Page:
The state of world press freedom

The state of world press freedom

The 2019 World Press Freedom Index reveals the level of press freedom across the world.

The 2019 World Press Freedom Index, compiled by Reporters Without Borders (RSF), shows that the number of countries regarded as safe for journalists has continued to decline while authoritarian regimes strengthen their grip over the media.

After evaluating the state of journalism in 180 countries and territories every year, only 24% of the countries studied in the RSF Index were classified as “good”, a decline when compares to the 2018 ranking at 26%, showing that an intense climate of fear has been triggered across the reporting environment.

Norway recored the best score for press freedom, followed by Finland and Sweden, while Eritrea, North Korea and Turkmenistan ranked lowest, as the level of violence used to persecute journalists who aggravate authorities in these countries seems to know no limits.

Julian Assange, the founder of WikiLeaks, was arrested Thursday, April 11 at the Ecuadorean Embassy in London, where he had sheltered since 2012.

A problematic US

Of all the world’s regions, it is the Americas (North and South) that has suffered the greatest deterioration (3.6%t) in its regional score measuring the level of press freedom constraints and violations.

The increasingly hostile climate that goes beyond Donald Trump’s comments has placed the United States at 48th, falling three places in this year’s Index, classifying the media climate as “problematic” (orange).

Never before have United States journalists been subjected to so many death threats or turned so often to private security firms for protection. Hatred of the media is now such that a man walked into the Capital Gazette newsroom in Annapolis, Maryland, in June 2018 and opened fire, killing four journalists and one other member of the newspaper’s staff. The gunman had repeatedly expressed his hatred for the paper on social networks before ultimately acting on his words.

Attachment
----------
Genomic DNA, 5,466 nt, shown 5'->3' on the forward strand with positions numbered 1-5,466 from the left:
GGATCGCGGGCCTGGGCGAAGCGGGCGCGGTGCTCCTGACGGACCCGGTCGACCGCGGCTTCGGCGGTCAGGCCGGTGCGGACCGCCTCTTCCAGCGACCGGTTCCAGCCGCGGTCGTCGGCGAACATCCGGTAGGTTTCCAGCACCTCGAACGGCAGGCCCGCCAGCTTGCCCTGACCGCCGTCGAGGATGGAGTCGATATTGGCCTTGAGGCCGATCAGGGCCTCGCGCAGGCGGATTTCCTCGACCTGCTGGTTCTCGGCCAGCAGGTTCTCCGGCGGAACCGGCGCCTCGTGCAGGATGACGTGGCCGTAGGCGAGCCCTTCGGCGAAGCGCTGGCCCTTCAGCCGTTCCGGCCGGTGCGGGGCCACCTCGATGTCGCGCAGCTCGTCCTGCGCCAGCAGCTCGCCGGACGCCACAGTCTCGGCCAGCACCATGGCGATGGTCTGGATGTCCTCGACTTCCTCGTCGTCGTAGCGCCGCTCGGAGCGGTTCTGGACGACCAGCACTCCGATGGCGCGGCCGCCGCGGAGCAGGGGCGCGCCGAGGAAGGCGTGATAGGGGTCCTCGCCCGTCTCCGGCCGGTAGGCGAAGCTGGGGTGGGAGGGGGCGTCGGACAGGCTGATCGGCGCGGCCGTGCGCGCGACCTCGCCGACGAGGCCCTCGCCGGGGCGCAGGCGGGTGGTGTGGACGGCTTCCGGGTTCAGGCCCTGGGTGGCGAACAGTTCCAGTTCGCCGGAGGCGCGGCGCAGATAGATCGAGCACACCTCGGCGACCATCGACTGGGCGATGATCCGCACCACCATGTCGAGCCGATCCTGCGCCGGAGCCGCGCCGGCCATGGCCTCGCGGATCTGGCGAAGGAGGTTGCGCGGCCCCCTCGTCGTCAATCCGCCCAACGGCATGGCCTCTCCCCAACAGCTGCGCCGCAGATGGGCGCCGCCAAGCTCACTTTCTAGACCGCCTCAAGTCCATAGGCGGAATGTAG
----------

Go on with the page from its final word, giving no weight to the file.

A changing world

The Eastern Europe and Central Asia region continues to rank second from last in the Index, the position it has held for years, while the European Union and Balkans registered the second biggest deterioration (1.7%) in its regional score measuring the level of constraints and violations.

Although the deterioration in its regional score was smaller, the Middle East and North Africa region continue to be the most difficult and dangerous for journalists. Africa registered the smallest deterioration in its regional score in the 2019 Index, but also some of the biggest changes in individual country rankings.

Click here to learn how the index was compiled.


About the Author:

Pablo Hernandez
Community Manager and Senior Reporter for CEO Magazine. Write to Pablo at
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